Graham Rahal excited for fresh start with family team

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Graham Rahal is ready to write a new chapter in his career.

Rahal will be driving for his father, 1986 Indianapolis 500 winner Bobby Rahal, at Rahal Letterman Lanigan Racing following a two-year run with Chip Ganassi Racing in which he went winless over 32 starts. But the Ohio native believes that his time in the Ganassi camp was still well-spent, and will prove valuable as he goes forward with RLL.

“Frankly, I don’t look at [my time with Ganassi] and say it was a complete failure,” Rahal said today in a media teleconference. “I think there were a lot of different things thrown our way and challenges that we didn’t think we would face going in there. Long story short, you learn from all these things.

“Every place I’ve ever gone, every team I’ve ever driven for, you learn through not only the way that they operate, the way that the engineers work, the mechanics…You learn about the business and how you want the car set up – I can tell you a Ganassi car was very different from the way I would’ve driven a Newman-Haas car in my past – but you figure those things out when you come and you learn the different styles. As a driver, my job is to write that down, try to remember it and carry it on to every other team that I may come across.”

This will be Rahal’s first full-time season with RLL (he drove for them in the 2010 Indianapolis 500), and the relaxed atmosphere at the team has him at ease going into 2013. He also believes that embarking on a full-time partnership with his father was destined to occur at some point.

“We’d been saying for a long time that this would eventually happen,” he said. “It was just really a matter of when, if and how. For us, we’ve always talked about it since I was a kid starting racing, but as many people know, Dad and I were very outspoken about having to earn it on your own and being out and competing for other teams, which is what I’ve done.

“However, at some point, everybody has to realize what’s in the best interests of myself as a driver, our family and of course, the team and our sponsors. It’s exciting for us to be together, and I’m looking forward to [the next three seasons with RLL] more than any seasons of my career.”

RLL returned to full-time competition in 2012 with Takuma Sato (now with A.J. Foyt Racing) behind the wheel and managed to collect two podiums at Sao Paulo and Edmonton. But it’s clear that the team wants more this coming season, and a refreshed Graham Rahal could be the key to it all.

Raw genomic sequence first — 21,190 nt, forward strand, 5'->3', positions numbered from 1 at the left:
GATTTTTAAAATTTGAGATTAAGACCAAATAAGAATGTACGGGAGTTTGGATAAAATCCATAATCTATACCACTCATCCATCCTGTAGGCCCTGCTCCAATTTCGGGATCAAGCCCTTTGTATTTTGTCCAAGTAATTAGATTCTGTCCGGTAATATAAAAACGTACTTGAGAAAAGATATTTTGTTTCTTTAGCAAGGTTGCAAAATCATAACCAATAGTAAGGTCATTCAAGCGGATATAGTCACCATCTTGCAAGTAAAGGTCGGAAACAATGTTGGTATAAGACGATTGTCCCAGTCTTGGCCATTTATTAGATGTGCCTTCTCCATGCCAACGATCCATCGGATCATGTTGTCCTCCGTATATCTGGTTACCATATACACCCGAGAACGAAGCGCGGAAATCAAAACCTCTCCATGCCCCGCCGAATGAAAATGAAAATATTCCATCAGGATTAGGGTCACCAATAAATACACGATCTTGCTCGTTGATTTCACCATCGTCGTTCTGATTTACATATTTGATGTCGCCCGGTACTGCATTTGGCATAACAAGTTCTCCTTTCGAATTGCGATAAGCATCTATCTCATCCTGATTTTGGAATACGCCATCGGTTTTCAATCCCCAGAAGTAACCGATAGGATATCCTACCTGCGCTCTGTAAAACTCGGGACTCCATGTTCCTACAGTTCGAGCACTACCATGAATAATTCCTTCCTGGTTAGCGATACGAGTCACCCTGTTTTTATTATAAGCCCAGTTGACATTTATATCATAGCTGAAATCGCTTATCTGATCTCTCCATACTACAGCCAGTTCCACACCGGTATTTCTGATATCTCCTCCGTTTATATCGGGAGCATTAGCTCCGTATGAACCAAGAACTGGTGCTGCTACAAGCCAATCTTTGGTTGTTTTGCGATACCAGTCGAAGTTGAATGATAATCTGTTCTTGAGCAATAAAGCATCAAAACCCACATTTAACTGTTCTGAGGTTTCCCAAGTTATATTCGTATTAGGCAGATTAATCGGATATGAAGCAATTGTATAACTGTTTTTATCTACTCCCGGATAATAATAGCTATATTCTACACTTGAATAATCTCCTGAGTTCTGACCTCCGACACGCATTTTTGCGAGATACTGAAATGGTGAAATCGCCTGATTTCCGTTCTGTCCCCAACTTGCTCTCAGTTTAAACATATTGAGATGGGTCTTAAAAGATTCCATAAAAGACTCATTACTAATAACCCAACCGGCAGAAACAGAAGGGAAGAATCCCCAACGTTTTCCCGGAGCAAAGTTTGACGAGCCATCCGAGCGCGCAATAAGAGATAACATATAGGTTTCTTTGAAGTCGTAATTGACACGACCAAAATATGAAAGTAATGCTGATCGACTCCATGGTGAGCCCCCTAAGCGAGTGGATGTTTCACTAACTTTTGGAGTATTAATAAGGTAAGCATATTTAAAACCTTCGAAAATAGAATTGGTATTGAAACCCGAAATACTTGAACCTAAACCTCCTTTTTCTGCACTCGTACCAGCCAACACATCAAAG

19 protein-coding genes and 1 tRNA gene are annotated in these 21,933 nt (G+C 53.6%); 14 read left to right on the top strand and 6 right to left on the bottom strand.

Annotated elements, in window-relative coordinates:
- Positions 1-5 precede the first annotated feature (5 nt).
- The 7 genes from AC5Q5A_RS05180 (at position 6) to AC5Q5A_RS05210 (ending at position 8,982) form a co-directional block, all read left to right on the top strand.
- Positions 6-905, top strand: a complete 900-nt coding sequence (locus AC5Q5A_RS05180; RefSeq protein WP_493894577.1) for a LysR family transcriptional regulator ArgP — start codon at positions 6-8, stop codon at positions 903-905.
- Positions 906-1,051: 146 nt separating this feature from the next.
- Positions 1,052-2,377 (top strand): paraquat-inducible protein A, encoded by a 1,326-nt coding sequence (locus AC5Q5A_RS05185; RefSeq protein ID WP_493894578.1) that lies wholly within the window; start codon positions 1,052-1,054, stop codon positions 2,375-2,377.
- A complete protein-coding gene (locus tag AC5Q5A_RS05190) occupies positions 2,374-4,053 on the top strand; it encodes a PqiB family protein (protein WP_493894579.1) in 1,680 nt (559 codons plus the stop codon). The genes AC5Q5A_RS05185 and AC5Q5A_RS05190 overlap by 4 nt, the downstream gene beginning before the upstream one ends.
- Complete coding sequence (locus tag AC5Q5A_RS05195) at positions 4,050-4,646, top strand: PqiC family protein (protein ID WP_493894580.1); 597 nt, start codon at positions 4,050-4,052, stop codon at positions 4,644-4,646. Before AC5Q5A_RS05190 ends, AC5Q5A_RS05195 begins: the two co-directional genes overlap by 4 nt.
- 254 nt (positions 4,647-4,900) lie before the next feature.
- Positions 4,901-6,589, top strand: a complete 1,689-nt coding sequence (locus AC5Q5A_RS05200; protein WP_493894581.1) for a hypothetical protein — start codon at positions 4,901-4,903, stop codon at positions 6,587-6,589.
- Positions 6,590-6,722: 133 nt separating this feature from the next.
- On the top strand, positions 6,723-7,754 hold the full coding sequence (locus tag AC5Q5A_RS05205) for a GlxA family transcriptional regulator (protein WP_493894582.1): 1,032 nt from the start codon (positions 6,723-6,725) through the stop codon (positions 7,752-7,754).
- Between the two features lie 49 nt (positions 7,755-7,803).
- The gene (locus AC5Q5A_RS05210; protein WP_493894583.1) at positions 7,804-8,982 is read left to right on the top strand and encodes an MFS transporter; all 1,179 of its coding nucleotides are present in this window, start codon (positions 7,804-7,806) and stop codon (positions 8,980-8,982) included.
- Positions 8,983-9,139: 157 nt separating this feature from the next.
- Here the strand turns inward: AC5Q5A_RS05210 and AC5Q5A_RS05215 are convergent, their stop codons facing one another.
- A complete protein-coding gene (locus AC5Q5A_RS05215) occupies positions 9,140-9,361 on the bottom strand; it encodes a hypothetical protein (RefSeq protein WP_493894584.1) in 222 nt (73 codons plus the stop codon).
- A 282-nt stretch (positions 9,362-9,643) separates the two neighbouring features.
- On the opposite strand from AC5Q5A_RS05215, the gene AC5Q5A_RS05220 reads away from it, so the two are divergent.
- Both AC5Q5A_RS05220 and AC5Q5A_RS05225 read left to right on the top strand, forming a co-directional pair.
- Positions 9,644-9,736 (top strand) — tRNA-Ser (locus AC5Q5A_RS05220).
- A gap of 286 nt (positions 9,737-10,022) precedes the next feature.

Al Unser Jr. back in IndyCar after a decade away: ‘Life is very good’

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There’s been somewhat of a hole in Al Unser Jr.’s heart ever since he retired from racing in 2007.

It was a void, something was missing.

But now, after a decade away from racing, Unser has found the right medicine to fill that hole in his heart: he’s back in the racing game again.

No, he’s not driving again (although he does participate occasionally in vintage races), but the two-time Indianapolis 500 (1992 and 1994) winner is definitely back in the IndyCar world.

And he couldn’t be happier.

“For me, it’s a dream come true,” Unser told IndyCar.com. “Since I stepped out of the race car and retired from racing, there’s been something missing from my life, and it’s racing.”

Unser has hooked up with Harding Racing. The team competed in three races last season as a ramp-up for a full 17-race effort this season. While Unser’s official title with the team is “consultant,” he’s involved in so much more.

His main role is as a driving coach to 2015 IndyCar Rookie of the Year Gabby Chaves. But he’s also involved in so many other areas, including helping the team obtain sponsorships and much more.

He then added, “I’m involved in every sense of the word except actually driving the car. And I’m happy about that because I’m too old to drive the car.”

Unser, who won CART championships in 1990 and 1994, is now 55. He’s so involved with his new job that he even moved from his native New Mexico and has relocated to suburban Indianapolis.

Not only is it a new start for Unser, it also is for Chaves. After running all 16 races in 2015 for Bryan Herta Autosport with Curb-Agajanian, he competed in just seven races for Dale Coyne Racing in 2016 and only three races for Harding Racing last season.

But he definitely impressed the team, with a fifth- (Texas) and ninth-place (Indianapolis 500) finish in the first two races and 15th (Pocono) in the team’s final run of the season.

That’s why when Harding Racing decided to go fulltime in 2018, Chaves was their pick for behind the wheel. And Unser was their pick to help guide him to potential stardom in the series.

“(Team owner) Mike Harding is definitely a person that when he decides to do something, he does it right,” Unser told IndyCar.com. “The potential for this organization is through the sky. We’re all working really hard here and we see the potential.”

And as for Unser?

“Life is good, life is very good,” he told IndyCar.com. “We’re back full force, eager and better than ever.”

Click here for the full story about Unser from IndyCar.com.